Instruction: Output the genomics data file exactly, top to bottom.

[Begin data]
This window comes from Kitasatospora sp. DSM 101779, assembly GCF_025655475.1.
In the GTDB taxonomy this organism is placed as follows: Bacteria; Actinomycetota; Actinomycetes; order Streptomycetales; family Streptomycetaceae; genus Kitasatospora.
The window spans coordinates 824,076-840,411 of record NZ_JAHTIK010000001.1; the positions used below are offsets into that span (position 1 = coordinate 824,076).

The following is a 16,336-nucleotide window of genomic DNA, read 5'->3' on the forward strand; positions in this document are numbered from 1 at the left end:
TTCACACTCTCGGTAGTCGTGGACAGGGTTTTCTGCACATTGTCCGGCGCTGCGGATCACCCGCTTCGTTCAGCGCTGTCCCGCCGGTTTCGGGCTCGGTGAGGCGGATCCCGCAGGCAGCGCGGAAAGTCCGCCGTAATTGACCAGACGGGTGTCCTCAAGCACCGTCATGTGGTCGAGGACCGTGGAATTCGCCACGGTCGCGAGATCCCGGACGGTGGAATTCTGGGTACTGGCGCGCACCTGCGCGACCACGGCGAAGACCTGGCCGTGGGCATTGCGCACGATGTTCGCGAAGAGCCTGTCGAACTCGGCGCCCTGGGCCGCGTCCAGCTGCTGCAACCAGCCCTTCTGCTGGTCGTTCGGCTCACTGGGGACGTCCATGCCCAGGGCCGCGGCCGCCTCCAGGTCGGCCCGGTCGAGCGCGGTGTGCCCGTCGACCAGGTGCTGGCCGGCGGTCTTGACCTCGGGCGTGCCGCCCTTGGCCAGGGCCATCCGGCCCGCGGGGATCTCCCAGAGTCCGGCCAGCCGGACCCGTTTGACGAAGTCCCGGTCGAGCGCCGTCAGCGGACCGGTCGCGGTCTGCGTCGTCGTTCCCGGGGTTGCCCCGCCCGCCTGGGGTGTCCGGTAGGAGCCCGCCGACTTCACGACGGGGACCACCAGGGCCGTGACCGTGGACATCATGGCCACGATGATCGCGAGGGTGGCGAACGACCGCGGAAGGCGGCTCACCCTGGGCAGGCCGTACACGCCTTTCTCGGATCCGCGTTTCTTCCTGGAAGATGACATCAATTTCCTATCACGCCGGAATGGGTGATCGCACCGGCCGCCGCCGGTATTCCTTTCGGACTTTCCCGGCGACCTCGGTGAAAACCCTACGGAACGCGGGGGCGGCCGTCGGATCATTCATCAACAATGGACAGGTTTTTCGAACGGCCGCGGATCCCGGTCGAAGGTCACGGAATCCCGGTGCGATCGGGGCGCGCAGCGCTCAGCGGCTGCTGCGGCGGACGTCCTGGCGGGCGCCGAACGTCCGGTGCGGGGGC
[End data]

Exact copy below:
This window comes from Kitasatospora sp. DSM 101779, assembly GCF_025655475.1.
In the GTDB taxonomy this organism is placed as follows: Bacteria; Actinomycetota; Actinomycetes; order Streptomycetales; family Streptomycetaceae; genus Kitasatospora.
The window spans coordinates 824,076-840,411 of record NZ_JAHTIK010000001.1; the positions used below are offsets into that span (position 1 = coordinate 824,076).

The following is a 16,336-nucleotide window of genomic DNA, read 5'->3' on the forward strand; positions in this document are numbered from 1 at the left end:
TTCACACTCTCGGTAGTCGTGGACAGGGTTTTCTGCACATTGTCCGGCGCTGCGGATCACCCGCTTCGTTCAGCGCTGTCCCGCCGGTTTCGGGCTCGGTGAGGCGGATCCCGCAGGCAGCGCGGAAAGTCCGCCGTAATTGACCAGACGGGTGTCCTCAAGCACCGTCATGTGGTCGAGGACCGTGGAATTCGCCACGGTCGCGAGATCCCGGACGGTGGAATTCTGGGTACTGGCGCGCACCTGCGCGACCACGGCGAAGACCTGGCCGTGGGCATTGCGCACGATGTTCGCGAAGAGCCTGTCGAACTCGGCGCCCTGGGCCGCGTCCAGCTGCTGCAACCAGCCCTTCTGCTGGTCGTTCGGCTCACTGGGGACGTCCATGCCCAGGGCCGCGGCCGCCTCCAGGTCGGCCCGGTCGAGCGCGGTGTGCCCGTCGACCAGGTGCTGGCCGGCGGTCTTGACCTCGGGCGTGCCGCCCTTGGCCAGGGCCATCCGGCCCGCGGGGATCTCCCAGAGTCCGGCCAGCCGGACCCGTTTGACGAAGTCCCGGTCGAGCGCCGTCAGCGGACCGGTCGCGGTCTGCGTCGTCGTTCCCGGGGTTGCCCCGCCCGCCTGGGGTGTCCGGTAGGAGCCCGCCGACTTCACGACGGGGACCACCAGGGCCGTGACCGTGGACATCATGGCCACGATGATCGCGAGGGTGGCGAACGACCGCGGAAGGCGGCTCACCCTGGGCAGGCCGTACACGCCTTTCTCGGATCCGCGTTTCTTCCTGGAAGATGACATCAATTTCCTATCACGCCGGAATGGGTGATCGCACCGGCCGCCGCCGGTATTCCTTTCGGACTTTCCCGGCGACCTCGGTGAAAACCCTACGGAACGCGGGGGCGGCCGTCGGATCATTCATCAACAATGGACAGGTTTTTCGAACGGCCGCGGATCCCGGTCGAAGGTCACGGAATCCCGGTGCGATCGGGGCGCGCAGCGCTCAGCGGCTGCTGCGGCGGACGTCCTGGCGGGCGCCGAACGTCCGGTGCGGGGGC